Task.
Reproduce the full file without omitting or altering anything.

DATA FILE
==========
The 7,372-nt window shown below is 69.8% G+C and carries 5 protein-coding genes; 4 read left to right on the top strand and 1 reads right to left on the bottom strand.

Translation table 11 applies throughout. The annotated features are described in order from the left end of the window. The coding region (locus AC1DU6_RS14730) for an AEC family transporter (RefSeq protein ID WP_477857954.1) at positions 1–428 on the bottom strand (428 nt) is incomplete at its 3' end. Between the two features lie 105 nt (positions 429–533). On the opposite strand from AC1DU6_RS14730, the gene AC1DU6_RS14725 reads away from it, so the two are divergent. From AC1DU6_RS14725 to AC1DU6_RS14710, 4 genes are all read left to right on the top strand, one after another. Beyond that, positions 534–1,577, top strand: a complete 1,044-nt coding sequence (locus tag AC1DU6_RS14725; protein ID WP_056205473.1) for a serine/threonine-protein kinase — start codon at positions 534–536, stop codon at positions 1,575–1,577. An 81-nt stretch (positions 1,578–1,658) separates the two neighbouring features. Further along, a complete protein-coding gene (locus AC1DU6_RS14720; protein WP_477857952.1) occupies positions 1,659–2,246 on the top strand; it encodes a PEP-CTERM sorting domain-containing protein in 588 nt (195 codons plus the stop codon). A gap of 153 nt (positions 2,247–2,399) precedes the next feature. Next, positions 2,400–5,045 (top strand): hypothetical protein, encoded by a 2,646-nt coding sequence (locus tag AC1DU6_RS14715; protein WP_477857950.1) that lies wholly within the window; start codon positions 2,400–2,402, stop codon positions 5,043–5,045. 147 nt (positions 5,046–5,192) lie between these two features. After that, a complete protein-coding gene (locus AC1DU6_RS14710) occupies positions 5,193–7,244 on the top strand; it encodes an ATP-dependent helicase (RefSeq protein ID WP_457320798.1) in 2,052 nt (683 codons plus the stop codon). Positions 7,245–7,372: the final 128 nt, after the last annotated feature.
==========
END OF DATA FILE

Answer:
The 7,372-nt window shown below is 69.8% G+C and carries 5 protein-coding genes; 4 read left to right on the top strand and 1 reads right to left on the bottom strand.

Translation table 11 applies throughout. The annotated features are described in order from the left end of the window. The coding region (locus AC1DU6_RS14730) for an AEC family transporter (RefSeq protein ID WP_477857954.1) at positions 1–428 on the bottom strand (428 nt) is incomplete at its 3' end. Between the two features lie 105 nt (positions 429–533). On the opposite strand from AC1DU6_RS14730, the gene AC1DU6_RS14725 reads away from it, so the two are divergent. From AC1DU6_RS14725 to AC1DU6_RS14710, 4 genes are all read left to right on the top strand, one after another. Beyond that, positions 534–1,577, top strand: a complete 1,044-nt coding sequence (locus tag AC1DU6_RS14725; protein ID WP_056205473.1) for a serine/threonine-protein kinase — start codon at positions 534–536, stop codon at positions 1,575–1,577. An 81-nt stretch (positions 1,578–1,658) separates the two neighbouring features. Further along, a complete protein-coding gene (locus AC1DU6_RS14720; protein WP_477857952.1) occupies positions 1,659–2,246 on the top strand; it encodes a PEP-CTERM sorting domain-containing protein in 588 nt (195 codons plus the stop codon). A gap of 153 nt (positions 2,247–2,399) precedes the next feature. Next, positions 2,400–5,045 (top strand): hypothetical protein, encoded by a 2,646-nt coding sequence (locus tag AC1DU6_RS14715; protein WP_477857950.1) that lies wholly within the window; start codon positions 2,400–2,402, stop codon positions 5,043–5,045. 147 nt (positions 5,046–5,192) lie between these two features. After that, a complete protein-coding gene (locus AC1DU6_RS14710) occupies positions 5,193–7,244 on the top strand; it encodes an ATP-dependent helicase (RefSeq protein ID WP_457320798.1) in 2,052 nt (683 codons plus the stop codon). Positions 7,245–7,372: the final 128 nt, after the last annotated feature.